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CCA tells Paxton again that he’s not the supreme prosecutor

Good, but this isn’t over. It just means that the fight will have shifted.

Best mugshot ever

Texas Attorney General Ken Paxton’s last-ditch attempt to regain the power of his office to unilaterally prosecute election cases was rejected by the state’s highest criminal court Wednesday.

The Court of Criminal Appeals instead upheld its previous ruling that says that the attorney general must get permission from local county prosecutors to pursue cases on issues like voter fraud. Paxton had been fighting to overturn that ruling as the issue of prosecuting election fraud has become fraught in recent years. Paxton sought to overturn the results of the 2020 presidential election and has aggressively pursued individual cases of fraud, outraging some voting rights advocates who see the punishments as too harsh for people who made honest mistakes.

Last December, eight of the nine members on the all-GOP court struck down a law that previously allowed Paxton’s office to take on those cases without local consent. The court said the law violated the separation-of-powers clause in the Texas Constitution.

In the aftermath, Paxton, joined by Gov. Greg Abbott and Lt. Gov. Dan Patrick, led a political push to get the court to reconsider its decision, warning that it would allow cases of fraud to go unpunished. His office filed a motion asking the Court of Criminal Appeals to rehear the case, vacate its previous opinion and affirm an appellate court’s judgment, which was in his favor.

The court’s decision Wednesday came with no explanation, though one judge wrote a concurring opinion.

“I still agree with our original decision handed down in December, when we recognized that the specific powers given to the Attorney General by the Texas Constitution do not include the ability to initiate criminal proceedings—even in cases involving alleged violations of the Election Code,” Judge Scott Walker wrote.

Two judges dissented in the case.

See here and here for the background. It’s good that the CCA was able to withstand the political pressure to change their ruling to something that sated Paxton’s blood lust, but that pressure isn’t going to just dissipate on its own. The usual suspects are now agitating for the Legislature to step in and change the law. As far as I can tell, the CCA made its ruling not on statutory grounds but on Constitutional grounds (*), and as such it would take a Constitutional amendment to change this. Which is good news because the Lege won’t have a two-thirds Republican majority in both chambers, which would be needed for this to happen. But that doesn’t mean they won’t try it anyway, and if it comes back through the courts again on those grounds, who knows what could happen. You know what the solution to this is, I don’t have to tell you. The Chron has more.

(*) Noted in some of the coverage of this is that the same ruling means that Paxton couldn’t unilaterally decide to pursue prosecutions of any abortion “crimes” he likes, either. The Lege is sure to work on bills that would allow DAs from other counties to prosecute such charges in the event that the DA of the county in question chooses not to, so that may not make much difference. That same logic might also apply to whatever “vote fraud” charges these guys want to include, too.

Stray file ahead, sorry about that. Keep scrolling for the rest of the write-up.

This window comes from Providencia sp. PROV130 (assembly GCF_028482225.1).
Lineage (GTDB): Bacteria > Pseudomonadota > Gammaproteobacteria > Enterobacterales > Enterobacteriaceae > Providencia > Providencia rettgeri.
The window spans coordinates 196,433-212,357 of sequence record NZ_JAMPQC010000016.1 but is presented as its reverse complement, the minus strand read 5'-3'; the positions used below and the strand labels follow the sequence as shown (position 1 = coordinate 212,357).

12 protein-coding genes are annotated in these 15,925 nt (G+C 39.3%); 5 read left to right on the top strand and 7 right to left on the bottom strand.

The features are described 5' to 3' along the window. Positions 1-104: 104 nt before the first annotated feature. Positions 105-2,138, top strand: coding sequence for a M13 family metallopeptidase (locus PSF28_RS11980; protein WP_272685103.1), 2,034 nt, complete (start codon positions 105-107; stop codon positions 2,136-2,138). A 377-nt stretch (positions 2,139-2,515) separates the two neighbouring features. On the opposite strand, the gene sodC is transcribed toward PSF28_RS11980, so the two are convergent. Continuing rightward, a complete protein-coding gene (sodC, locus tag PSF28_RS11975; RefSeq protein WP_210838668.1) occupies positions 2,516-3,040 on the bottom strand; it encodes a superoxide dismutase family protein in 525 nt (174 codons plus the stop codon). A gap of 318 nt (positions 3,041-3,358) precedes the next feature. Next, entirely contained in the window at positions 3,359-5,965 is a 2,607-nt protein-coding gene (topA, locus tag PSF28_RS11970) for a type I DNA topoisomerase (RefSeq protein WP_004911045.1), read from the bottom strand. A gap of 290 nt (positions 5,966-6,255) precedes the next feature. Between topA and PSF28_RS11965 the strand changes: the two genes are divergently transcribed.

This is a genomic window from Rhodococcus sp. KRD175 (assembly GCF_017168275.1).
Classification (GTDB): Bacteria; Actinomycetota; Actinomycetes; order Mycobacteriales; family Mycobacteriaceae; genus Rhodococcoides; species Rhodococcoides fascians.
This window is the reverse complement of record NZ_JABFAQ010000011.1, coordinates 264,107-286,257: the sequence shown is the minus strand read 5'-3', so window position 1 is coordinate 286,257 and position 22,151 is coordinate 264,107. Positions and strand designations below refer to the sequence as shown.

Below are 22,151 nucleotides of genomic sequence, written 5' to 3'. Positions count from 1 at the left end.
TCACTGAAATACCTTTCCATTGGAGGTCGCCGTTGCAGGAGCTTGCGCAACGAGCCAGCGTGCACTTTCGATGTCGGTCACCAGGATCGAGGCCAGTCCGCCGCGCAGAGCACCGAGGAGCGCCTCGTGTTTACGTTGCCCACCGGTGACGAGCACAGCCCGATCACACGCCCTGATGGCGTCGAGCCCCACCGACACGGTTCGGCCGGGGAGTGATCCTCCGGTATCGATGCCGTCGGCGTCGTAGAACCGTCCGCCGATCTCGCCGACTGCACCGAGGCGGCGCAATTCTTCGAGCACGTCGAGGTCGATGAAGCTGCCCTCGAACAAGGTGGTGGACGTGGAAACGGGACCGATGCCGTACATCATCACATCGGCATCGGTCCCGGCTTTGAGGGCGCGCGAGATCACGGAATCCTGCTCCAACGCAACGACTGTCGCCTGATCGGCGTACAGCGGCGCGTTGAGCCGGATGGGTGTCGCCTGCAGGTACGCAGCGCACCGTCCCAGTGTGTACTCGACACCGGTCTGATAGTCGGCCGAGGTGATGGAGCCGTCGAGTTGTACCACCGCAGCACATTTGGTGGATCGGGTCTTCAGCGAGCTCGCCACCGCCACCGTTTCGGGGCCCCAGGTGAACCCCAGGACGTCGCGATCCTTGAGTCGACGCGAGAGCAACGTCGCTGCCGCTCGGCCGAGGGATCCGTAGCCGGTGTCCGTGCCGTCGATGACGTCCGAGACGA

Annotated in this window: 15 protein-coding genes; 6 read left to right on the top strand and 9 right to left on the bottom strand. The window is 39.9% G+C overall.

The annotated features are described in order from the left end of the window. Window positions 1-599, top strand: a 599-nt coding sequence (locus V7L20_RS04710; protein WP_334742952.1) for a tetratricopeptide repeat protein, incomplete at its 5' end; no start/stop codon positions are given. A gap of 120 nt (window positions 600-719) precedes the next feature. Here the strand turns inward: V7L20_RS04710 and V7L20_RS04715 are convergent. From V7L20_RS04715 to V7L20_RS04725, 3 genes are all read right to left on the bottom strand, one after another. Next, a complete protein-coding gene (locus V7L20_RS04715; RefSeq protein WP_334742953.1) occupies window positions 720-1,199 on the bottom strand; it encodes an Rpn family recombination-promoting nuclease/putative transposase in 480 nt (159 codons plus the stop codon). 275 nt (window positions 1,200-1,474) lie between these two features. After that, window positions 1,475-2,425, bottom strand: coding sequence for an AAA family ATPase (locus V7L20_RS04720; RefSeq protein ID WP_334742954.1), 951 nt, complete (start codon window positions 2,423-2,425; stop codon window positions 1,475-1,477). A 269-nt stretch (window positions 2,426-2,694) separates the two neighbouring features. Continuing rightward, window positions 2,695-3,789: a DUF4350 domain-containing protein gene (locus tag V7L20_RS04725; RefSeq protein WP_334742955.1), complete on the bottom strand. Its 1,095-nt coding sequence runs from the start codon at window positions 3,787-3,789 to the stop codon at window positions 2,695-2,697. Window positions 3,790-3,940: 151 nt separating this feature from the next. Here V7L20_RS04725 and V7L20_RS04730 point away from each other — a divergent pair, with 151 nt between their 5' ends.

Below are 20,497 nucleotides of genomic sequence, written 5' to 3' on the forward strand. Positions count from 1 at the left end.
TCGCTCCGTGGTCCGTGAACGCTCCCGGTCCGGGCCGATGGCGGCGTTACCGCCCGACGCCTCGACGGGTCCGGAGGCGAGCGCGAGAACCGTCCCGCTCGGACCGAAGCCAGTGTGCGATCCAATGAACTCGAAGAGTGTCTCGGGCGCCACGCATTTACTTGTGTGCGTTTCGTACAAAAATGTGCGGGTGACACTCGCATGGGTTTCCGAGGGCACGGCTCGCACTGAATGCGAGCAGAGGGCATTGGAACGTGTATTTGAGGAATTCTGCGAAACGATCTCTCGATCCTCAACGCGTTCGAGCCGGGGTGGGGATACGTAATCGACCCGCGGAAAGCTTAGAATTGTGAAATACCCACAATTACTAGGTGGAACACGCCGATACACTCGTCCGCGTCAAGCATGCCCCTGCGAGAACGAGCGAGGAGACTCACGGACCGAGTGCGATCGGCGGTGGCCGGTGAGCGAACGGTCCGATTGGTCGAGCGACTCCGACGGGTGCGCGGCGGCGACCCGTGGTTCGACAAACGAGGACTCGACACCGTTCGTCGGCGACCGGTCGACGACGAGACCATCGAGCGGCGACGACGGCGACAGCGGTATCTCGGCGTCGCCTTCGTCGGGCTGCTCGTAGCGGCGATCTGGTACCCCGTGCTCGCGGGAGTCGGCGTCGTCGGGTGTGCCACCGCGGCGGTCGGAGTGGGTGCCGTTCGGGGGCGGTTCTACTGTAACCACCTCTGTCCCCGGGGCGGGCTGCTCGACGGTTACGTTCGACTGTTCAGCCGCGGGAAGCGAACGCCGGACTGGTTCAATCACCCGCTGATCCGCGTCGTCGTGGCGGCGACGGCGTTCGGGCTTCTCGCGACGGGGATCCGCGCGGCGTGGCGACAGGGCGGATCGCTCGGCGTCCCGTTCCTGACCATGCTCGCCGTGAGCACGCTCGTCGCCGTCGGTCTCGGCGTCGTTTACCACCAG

Hispanic Policy Foundation: Abbott 51, Beto 44

One more poll to look at.

There’s an old adage that says the more things change, the more they stay the same. And according to our new poll, that applies to politics in Texas as well, as support for Republicans remains strong across the board heading into the November elections.

“Texas Decides” is a joint effort between the Texas Hispanic Policy Foundation (THPF) and TEGNA Texas stations WFAA, KHOU, KENS and KVUE. It draws on a survey of 1,172 likely Texas voters that was taken between September 6, 2022, and September 15, 2022. It has a confidence interval of +/- 2.9%. The report reviewed the vote intention for the November 2022 Texas elections.

The election will be held November 8. Early voting starts October 24.

Part 1 of this poll, released here, takes a look at the major statewide races across Texas in the coming election. Parts 2 and 3, which will be released later this week, will respectively focus on the Hispanic population’s opinions of the candidates and on culture war issues.

The poll found that Republican incumbent Greg Abbott leads Democrat Beto O’Rourke by seven points (51% to 44%) among likely voters. Among most likely (almost certain) voters, the lead grows to 10 points (53% to 43%). Just 1% of voters in both categories (likely/most likely) says they’ll vote for Libertarian Mark Tippetts and Green Party candidate Delilah Barrios.

“Gov. Abbott’s strength among rural and Anglo voters continues to bolster his intransigent structural support in the 2022 race for Texas Governor,” THPF CEO Jason Villalba says of the poll’s results. “While O’Rourke has shown himself to be a worthy and hard-working adversary, unless there is a marked shift in the composition of the November electorate, Governor Abbott will remain the political and thought leader of Texas politics. Only new voters will be able to shift the tide.”

Perhaps the poll’s most significant finding in the gubernatorial race is the fact that voters seem hardened in their choices, with little room for movement come November. In fact, 95% of all likely voters who say they’ll vote for Abbott tell us they are “certain” about their vote choice. On the other side, 94% of all likely voters who will back O’Rourke say they are “certain” about that choice.